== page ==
By Albert Futukpor, GNA
Accra, Dec 07, GNA – The Legal Resources Centre (LRC), a human rights Non-governmental organisation, has held a day’s training workshop for selected personnel of the Ghana Immigration Service (GIS) to build their capacity on the rights of children.
The training was also to enlighten the personnel of the GIS, who were drawn from the Greater Accra Region and border control posts, to employ innovative and advanced methods to properly handle children in conflict and contact with the law, issues on trafficking of children, docket preparation and handling.
They were taken through applicable laws such as the Human Trafficking Act, 2005 (Act 694), the Juvenile Justice Act, 2003 (Act 653), Criminal Procedure Code, 1960 (Act 30) and the Children's Act 1998, (Act 560) currently being amended.
It formed part of a three-year project dubbed: “Justice for Children: Bridging the Gap between Legislation and Practice”, being implemented by the LRC with funding from the European Union.
Selected Judges/Magistrates and court Clerks/Interpreters across the country, Prisons Officers of the Senior Correctional Centre and Social Welfare Officers of the Junior Correctional Centre and Officers of the Ghana Police Service have also benefitted from a similar training organised by the LRC.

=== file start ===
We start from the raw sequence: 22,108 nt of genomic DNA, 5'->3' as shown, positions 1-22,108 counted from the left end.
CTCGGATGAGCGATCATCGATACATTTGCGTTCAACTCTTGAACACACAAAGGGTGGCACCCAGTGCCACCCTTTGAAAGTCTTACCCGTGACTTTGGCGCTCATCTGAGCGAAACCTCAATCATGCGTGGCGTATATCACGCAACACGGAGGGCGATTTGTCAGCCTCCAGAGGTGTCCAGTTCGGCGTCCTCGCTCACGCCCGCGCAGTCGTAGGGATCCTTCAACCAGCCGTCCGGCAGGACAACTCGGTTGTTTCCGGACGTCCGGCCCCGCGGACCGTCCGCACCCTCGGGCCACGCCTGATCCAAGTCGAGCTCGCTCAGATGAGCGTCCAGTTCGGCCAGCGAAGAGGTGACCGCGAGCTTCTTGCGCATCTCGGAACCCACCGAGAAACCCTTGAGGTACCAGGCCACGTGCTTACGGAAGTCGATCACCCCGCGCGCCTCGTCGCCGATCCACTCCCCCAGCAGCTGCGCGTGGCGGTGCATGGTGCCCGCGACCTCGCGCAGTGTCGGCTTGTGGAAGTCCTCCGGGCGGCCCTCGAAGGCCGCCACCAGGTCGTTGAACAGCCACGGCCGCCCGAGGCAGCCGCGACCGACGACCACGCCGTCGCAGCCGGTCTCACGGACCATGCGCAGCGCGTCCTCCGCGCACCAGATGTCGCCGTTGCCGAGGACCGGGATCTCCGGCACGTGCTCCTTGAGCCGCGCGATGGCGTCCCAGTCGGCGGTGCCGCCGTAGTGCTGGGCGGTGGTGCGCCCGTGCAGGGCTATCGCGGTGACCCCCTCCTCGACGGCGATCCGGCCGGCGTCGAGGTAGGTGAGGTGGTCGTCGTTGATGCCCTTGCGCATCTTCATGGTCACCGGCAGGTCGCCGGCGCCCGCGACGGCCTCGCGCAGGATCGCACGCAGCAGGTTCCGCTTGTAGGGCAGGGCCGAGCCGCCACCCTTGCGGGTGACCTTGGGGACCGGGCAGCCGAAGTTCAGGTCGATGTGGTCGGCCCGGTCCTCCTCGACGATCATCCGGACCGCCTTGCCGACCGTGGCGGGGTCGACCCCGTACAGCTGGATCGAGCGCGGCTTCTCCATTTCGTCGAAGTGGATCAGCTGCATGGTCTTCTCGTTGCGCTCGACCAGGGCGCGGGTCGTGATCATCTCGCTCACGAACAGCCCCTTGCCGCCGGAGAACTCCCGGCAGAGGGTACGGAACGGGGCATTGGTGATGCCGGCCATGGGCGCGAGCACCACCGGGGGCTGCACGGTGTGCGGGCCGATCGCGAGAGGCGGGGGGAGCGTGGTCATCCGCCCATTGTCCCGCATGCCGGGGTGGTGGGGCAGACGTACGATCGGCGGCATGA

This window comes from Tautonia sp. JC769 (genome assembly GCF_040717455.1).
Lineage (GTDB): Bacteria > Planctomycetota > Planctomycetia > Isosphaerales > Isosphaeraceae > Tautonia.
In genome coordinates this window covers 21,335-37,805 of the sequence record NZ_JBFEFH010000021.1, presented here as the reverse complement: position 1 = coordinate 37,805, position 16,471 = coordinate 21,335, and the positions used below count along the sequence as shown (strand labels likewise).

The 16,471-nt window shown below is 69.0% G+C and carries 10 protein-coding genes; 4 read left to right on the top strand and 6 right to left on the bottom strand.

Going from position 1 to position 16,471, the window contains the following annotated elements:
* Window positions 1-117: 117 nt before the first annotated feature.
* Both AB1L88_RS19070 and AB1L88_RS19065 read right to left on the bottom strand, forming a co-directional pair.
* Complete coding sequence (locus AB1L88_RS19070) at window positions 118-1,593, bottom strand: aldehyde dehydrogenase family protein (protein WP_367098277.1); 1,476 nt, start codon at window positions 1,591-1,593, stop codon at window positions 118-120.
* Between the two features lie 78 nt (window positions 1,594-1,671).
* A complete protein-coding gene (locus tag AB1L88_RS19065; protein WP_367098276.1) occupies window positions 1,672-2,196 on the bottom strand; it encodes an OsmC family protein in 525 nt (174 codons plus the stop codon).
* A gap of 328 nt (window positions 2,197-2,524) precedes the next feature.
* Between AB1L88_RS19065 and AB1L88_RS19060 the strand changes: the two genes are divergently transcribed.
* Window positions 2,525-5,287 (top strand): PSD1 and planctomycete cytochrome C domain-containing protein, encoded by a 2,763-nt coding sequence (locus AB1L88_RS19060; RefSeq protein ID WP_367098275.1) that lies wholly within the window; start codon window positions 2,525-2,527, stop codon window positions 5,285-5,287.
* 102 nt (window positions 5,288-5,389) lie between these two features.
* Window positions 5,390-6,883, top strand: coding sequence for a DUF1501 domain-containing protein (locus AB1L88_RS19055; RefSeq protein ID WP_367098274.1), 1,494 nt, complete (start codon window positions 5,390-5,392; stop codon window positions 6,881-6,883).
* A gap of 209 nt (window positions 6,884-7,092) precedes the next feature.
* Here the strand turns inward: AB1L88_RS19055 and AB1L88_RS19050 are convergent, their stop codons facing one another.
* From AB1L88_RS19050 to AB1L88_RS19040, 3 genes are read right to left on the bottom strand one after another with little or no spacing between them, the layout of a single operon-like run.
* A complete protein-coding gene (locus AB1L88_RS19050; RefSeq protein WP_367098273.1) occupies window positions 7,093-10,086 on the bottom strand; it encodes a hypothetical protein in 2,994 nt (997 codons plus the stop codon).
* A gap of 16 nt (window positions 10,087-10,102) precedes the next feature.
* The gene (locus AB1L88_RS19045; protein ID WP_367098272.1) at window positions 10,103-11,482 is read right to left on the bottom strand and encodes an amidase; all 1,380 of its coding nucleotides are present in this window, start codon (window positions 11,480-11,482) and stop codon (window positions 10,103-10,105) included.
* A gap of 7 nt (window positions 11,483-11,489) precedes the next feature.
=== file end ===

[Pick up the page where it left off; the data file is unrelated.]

Mr Enock Jengre, a Project Officer at the LRC, who spoke during the training in Accra, observed that children suffered the worst form of abuse, discrimination and violations of their fundamental human rights.
He said data from the Courts indicated that a number of children in conflict with the law were being processed through the formal justice system, particularly in the Northern Region.
He said those cases were normally reported to the Domestic Violence and Victim Support Unit (DOVVSU) of the Ghana Police Service adding however, that DOVVSU had no direct mandate to handle such cases, and they were normally handled by the regular police system “and in some cases, some of the children were put in adult cells, violating their rights in conflict with the law”.
He touched on the need for stakeholders to support the GIS to fight child trafficking within and outside the country as the practice affected the progress of the affected children and the country at large.
Mr Robert Tettey Nomo Junior, a Project Officer at the LRC took participants through how to use a case reporting software, which was developed by the LRC to assist children in conflict with the law.
Participants were entreated to report any case of a child in conflict with the law for legal assistance/representation through www.justice4children.app.GNA